Three firms bid for theatre deal
TWO private companies are competing with the firm which runs the city's biggest theatres to take over the loss-making venues.
Both the Regent Theatre and Victoria Hall could soon be under new management as Stoke-on-Trent City Council's deal with Ambassador Theatre Group (ATG) expires at the end of the financial year.
The council is splitting up the management of its premier Hanley venues for the first time, meaning they could be taken over by competing businesses.
Three firms have lodged bids to win the 10-year contracts, which are now being assessed by a panel of councillors and officers.
This Sunday between 11am & 4pm with FREE admission at the Moat House Hotel Festival Park we will be exhibiting with some special show offers, the weather forecast isn't good but our deals are
Terms: Visit us or pick up a voucher at the show to be eligible
Contact: 01782 342609
Valid until: Sunday, June 23 2013
ATG confirmed last night that it is bidding to continue running both venues.
The council will be able to scrap the Victoria Hall deal after four years if its plans to extend the Bagnall Street venue using private investment have not progressed.
Theatre-goer Brian Ward, of Blurton, a former cabinet member for regeneration, said: "I don't think Ambassador has done enough to promote the Regent and attract first class shows that will put bums on seats, like in other areas.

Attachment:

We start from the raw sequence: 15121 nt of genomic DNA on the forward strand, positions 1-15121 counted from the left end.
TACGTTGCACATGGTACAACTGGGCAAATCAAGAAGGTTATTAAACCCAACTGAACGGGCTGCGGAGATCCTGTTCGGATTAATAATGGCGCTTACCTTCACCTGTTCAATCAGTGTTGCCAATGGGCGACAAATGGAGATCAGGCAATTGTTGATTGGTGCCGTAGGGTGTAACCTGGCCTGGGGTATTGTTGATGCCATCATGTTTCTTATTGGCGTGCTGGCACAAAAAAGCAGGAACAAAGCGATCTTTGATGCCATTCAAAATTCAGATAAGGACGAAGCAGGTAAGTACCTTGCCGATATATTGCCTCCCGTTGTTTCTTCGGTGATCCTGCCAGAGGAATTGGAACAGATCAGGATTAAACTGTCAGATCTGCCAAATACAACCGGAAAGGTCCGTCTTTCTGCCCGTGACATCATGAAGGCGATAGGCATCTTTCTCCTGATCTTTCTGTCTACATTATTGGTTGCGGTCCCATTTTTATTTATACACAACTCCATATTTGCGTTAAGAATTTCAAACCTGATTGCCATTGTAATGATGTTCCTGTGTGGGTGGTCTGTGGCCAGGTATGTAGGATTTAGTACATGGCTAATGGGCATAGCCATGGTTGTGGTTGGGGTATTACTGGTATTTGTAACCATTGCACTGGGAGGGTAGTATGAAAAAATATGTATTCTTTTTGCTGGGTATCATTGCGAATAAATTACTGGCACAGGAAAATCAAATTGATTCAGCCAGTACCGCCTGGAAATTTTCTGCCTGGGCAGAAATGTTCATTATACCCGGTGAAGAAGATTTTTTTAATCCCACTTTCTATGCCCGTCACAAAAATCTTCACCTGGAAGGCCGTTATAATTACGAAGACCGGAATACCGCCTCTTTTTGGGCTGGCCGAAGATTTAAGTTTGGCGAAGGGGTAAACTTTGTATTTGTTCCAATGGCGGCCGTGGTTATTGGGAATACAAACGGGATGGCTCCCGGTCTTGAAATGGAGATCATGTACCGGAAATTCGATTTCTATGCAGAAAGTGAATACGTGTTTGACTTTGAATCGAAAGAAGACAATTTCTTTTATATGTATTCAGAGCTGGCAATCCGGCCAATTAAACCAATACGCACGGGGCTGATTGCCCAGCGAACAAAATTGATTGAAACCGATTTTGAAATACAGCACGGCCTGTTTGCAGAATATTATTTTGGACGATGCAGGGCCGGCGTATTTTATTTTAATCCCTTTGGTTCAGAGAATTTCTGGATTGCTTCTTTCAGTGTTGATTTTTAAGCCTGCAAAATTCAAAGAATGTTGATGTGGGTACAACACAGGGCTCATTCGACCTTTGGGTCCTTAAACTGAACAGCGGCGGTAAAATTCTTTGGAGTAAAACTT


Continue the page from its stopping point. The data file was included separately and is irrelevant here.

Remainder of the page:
"I was disappointed when its contract was extended without being offered out.
"The subsidy has gone up and I think we could get better value for taxpayers' money."
ATG claims to have made operating losses of more than £3.5 million since taking over the theatres in 1999.
The city council's annual subsidy for the venues has ballooned from £100,000 in 2000 to £626,000 for 2012/13.
Although splitting up the contracts is expected to make both venues more competitive, the authority's contribution is not expected to fall. The council estimates the two venues attract 467,000 visitors to the city each year and raise millions in "economic benefit."
Councillor Mark Meredith, cabinet member for economic development, said: "I'm often asked how much money our theatres make.
"People are surprised to hear regional theatres are not profit-making businesses but cultural businesses that need public investment in the same way as libraries, leisure centres, and museums.
"The theatres provide an important benefit in terms of economic impact and also have social and educational value."